[messaging] Looking up public keys on public sites (was Re: Keybase Chat)

Jack O'Connor oconnor663 at gmail.com
Fri Feb 10 11:49:14 PST 2017

>   (1) Keybase runs a server, so I ask the server to point me at
> Alice's latest tweet

Yes. That saves clients from having to do discovery work, and also
gives us some options if e.g. Twitter changes something about their
URLs. The downside here is that Keybase can pretend that Alice's proof
is missing, though there's a long list of other ways for Keybase to
DOS Alice's account, so we haven't worried about this one in

>   (2) I'm less clear on this, isn't there some public log where I can
> check that I'm seeing the latest info?

The complete state of Alice's account (keys plus identities) is given
by her signature chain, hosted on Keybase's servers. When you check
Twitter, you're only asking whether the Twitter statement from Alice's
sigchain is still live, rather than learning anything new about Alice
from Twitter. Keybase in turn tries to guarantee that it's hosting the
latest version of everyone's signature chains, by putting them in a
global Merkle tree, and then publishing the root of that tree in the
bitcoin blockchain. Our clients don't currently talk to the blockchain
to verify that, but they might in the future (using simplified payment

More detailed docs about signature chains and our Merkle tree:
- https://keybase.io/docs/server_security
- https://keybase.io/docs/server_security/merkle_root_in_bitcoin_blockchain

>   (3) The published statement includes a signature by Alice's key over
> the relevant username

Yes, what gets published is the same signed statement that gets added
to Alice's signature chain, or a hash of that statement when we don't
have space like on Twitter. The statement includes her Keybase
username, her claimed username on the 3rd party site (which has to
match the account posting it), the sequence number and hash of the
previous statement in her sigchain, and the root of the global Merkle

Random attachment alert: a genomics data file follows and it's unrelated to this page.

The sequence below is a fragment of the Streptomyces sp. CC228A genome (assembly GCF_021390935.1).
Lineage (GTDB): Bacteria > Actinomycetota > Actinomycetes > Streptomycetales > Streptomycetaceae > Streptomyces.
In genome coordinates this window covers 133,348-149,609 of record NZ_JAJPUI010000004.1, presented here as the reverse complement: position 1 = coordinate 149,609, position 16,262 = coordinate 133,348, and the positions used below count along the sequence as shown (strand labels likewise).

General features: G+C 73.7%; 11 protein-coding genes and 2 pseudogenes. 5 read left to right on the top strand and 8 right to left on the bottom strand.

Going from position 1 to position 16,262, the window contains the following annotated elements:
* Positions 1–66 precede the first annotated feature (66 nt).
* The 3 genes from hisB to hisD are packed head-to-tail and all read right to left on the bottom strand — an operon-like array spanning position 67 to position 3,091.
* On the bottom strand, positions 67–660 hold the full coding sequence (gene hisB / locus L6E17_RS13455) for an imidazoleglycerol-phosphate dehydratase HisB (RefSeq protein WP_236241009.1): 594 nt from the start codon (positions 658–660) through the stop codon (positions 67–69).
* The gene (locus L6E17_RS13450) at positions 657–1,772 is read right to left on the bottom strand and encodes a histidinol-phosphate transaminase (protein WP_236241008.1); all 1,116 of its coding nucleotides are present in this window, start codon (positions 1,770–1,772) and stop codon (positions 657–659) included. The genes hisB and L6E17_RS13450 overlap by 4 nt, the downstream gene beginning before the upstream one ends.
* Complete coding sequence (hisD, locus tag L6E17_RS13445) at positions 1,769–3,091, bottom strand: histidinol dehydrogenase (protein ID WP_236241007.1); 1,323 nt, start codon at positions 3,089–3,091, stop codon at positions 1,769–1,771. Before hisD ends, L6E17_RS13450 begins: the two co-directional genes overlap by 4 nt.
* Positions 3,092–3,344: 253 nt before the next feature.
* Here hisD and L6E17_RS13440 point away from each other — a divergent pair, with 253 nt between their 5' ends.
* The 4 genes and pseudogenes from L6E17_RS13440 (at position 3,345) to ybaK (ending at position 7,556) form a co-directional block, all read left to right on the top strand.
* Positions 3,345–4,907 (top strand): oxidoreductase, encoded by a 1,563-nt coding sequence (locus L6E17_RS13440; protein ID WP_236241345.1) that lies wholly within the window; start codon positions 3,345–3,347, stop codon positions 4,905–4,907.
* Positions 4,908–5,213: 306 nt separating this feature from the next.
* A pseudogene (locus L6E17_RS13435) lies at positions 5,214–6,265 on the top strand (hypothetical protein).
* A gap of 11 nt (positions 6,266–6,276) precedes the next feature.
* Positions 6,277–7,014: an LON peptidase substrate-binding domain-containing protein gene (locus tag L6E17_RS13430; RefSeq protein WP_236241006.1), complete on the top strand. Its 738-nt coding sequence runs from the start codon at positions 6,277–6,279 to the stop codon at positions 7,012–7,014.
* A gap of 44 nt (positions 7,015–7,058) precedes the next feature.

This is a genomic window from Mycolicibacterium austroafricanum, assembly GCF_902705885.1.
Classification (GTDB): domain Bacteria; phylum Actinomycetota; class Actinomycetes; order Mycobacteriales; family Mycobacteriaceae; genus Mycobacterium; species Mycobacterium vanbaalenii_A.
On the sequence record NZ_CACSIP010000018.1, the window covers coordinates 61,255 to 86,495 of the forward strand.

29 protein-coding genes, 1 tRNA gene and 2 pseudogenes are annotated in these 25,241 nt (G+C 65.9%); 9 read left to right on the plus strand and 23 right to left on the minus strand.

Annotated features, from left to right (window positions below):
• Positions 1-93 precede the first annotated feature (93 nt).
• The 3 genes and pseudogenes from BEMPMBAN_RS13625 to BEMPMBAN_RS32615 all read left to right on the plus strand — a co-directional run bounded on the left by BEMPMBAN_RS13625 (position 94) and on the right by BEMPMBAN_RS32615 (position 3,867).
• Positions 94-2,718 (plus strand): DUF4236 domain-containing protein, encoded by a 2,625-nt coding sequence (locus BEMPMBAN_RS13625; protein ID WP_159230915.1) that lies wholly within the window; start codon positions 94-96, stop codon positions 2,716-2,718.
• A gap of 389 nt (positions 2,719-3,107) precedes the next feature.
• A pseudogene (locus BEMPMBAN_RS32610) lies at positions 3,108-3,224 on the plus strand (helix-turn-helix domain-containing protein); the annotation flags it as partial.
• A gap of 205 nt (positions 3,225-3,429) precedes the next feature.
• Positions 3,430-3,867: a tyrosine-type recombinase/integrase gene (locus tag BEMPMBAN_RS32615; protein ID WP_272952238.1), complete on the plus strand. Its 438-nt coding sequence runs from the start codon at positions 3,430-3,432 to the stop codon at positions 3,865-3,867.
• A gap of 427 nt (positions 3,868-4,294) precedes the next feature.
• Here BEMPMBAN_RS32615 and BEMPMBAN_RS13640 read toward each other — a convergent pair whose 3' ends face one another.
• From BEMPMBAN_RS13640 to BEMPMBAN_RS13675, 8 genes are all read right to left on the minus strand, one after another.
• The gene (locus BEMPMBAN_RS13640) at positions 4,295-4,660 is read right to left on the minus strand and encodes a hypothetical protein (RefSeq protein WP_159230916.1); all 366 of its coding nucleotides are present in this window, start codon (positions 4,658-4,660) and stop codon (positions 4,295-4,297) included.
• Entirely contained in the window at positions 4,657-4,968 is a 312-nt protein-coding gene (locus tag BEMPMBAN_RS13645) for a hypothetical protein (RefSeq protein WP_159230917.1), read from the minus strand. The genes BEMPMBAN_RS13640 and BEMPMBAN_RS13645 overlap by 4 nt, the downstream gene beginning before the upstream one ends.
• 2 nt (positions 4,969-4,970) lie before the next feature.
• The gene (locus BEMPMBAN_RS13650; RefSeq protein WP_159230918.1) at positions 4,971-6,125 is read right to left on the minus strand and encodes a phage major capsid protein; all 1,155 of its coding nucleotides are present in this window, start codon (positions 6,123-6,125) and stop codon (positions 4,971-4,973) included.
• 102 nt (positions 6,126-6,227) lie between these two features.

tree that Alice was seeing when she made the signature. (For example,
my signature asserting my Facebook account:

By asserting her entire sigchain in each identity proof, rather than
just one of her public keys, Alice can have many different keys on her
account without needing 3rd party proofs for each of them. She can
also completely rotate her set of keys, without updating any of her
public proofs. Each new key or revocation is another signature in the
chain, and clients replay the entire chain to check that each new
signature was valid at the time it was made.

>   (4) If this published statement is too large, it can be stored at
> Keybase, and Alice just tweets a hash plus URL.

Yes, clients verifying Alice's Twitter proof will already have loaded
her entire signature chain from Keybase, and so all they need from
Twitter is the hash of the relevant signature. We're pretty strict
right now about how that hash gets presented ("Verifying myself: I
am..."), to make it a little bit harder to trick someone into tweeting
a proof.

The main benefit of all this machinery is the flexibility Alice has to
add and remove keys, that I mentioned above. The "identity misbinding"
attack is nice to prevent, though I agree that looking someone up by
their key fingerprint is pretty rare and not super compelling. I might
be more worried about an attack where Bob steals Alice's private key
somehow, and then he claims that Alice's Facebook account belongs to
him, based on her old proof that only asserts the key that Bob has

>From Natanael:

> Without reliable binding using signatures this means that somebody can spoof
> another keybase user from their 3rd party site accounts

Yes, if I understand you right, the two-way assertions in our identity
proofs are important for that reason. Adding a new key to your account
is also a two-way signature, with one of your previously valid keys
and the new key both signing over each other in your sigchain, so for
example you can safely address someone by their PGP fingerprint.

Currently our cryptocurrency assertions are one-way, though. There are
too many different Bitcoin clients for us to support making the
reverse signatures for you (or even to provide decent instructions for
making them).

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